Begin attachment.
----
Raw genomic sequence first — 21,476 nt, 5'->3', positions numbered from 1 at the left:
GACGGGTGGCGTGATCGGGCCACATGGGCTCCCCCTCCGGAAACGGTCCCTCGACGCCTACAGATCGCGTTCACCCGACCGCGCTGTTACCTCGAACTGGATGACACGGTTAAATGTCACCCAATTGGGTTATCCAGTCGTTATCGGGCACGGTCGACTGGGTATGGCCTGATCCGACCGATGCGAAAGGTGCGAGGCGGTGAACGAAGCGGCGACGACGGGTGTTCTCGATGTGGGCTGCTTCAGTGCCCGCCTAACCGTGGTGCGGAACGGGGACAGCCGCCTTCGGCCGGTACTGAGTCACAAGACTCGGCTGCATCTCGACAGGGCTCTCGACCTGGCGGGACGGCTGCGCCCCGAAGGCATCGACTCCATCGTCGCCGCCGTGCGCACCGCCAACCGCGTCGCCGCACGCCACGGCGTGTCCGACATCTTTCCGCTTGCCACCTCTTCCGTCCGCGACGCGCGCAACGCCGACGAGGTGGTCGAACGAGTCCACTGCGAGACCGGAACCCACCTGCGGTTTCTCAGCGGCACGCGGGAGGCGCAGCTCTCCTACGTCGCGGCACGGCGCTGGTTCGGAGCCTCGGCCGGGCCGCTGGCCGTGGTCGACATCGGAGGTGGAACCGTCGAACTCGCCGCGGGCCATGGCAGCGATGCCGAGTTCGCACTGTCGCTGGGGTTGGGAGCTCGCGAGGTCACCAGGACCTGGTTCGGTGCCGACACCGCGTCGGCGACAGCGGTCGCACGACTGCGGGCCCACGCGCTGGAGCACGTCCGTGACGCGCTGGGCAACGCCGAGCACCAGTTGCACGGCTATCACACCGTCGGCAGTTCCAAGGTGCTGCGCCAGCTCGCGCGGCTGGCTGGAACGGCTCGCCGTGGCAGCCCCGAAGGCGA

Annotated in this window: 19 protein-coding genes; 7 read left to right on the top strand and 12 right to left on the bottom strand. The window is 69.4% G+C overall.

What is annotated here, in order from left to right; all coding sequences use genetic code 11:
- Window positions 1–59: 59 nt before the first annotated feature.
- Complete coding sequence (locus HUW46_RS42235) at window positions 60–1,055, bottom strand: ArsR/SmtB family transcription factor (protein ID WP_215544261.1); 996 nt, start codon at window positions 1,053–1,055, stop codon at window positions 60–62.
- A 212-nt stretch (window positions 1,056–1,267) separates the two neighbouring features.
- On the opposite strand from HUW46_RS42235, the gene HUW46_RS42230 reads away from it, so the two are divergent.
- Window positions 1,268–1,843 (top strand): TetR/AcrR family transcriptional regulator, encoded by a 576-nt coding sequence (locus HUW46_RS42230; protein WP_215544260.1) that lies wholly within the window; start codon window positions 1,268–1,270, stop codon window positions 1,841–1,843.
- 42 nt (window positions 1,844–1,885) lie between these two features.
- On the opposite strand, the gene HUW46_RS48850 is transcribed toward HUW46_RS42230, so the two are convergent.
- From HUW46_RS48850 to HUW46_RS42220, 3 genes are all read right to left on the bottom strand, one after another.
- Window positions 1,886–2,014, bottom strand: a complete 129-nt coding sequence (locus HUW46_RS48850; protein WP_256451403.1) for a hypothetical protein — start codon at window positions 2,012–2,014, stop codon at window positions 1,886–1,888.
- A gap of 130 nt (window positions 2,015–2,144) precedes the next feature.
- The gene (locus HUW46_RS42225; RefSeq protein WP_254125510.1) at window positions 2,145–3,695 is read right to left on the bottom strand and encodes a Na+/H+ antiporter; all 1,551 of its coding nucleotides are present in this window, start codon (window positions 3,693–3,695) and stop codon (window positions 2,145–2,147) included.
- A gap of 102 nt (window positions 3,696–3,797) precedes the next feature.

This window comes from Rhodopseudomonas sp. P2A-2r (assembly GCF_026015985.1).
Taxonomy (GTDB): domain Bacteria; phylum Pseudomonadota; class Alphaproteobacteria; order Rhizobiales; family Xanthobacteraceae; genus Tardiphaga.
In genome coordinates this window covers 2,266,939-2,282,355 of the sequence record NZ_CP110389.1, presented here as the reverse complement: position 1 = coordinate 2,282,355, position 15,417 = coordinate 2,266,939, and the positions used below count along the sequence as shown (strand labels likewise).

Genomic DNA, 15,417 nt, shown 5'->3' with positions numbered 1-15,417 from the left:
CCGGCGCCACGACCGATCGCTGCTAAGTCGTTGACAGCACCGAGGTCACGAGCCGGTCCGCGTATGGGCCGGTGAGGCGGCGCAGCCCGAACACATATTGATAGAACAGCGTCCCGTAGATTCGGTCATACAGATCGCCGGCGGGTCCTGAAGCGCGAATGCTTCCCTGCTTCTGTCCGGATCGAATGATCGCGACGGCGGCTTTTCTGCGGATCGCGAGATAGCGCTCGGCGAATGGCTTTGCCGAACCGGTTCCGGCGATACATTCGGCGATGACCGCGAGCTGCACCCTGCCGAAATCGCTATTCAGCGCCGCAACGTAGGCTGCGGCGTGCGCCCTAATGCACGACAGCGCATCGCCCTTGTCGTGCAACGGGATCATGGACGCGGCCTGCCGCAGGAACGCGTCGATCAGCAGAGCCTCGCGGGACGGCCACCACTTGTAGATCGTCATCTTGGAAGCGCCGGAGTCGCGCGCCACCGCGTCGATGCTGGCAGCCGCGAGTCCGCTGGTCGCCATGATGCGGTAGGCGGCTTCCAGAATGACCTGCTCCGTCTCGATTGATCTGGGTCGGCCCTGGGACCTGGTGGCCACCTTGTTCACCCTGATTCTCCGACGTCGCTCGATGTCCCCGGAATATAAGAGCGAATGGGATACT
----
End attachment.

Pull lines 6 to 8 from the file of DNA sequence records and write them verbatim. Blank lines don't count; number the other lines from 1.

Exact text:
- Complete coding sequence (locus HUW46_RS42235) at window positions 60–1,055, bottom strand: ArsR/SmtB family transcription factor (protein ID WP_215544261.1); 996 nt, start codon at window positions 1,053–1,055, stop codon at window positions 60–62.
- A 212-nt stretch (window positions 1,056–1,267) separates the two neighbouring features.
- On the opposite strand from HUW46_RS42235, the gene HUW46_RS42230 reads away from it, so the two are divergent.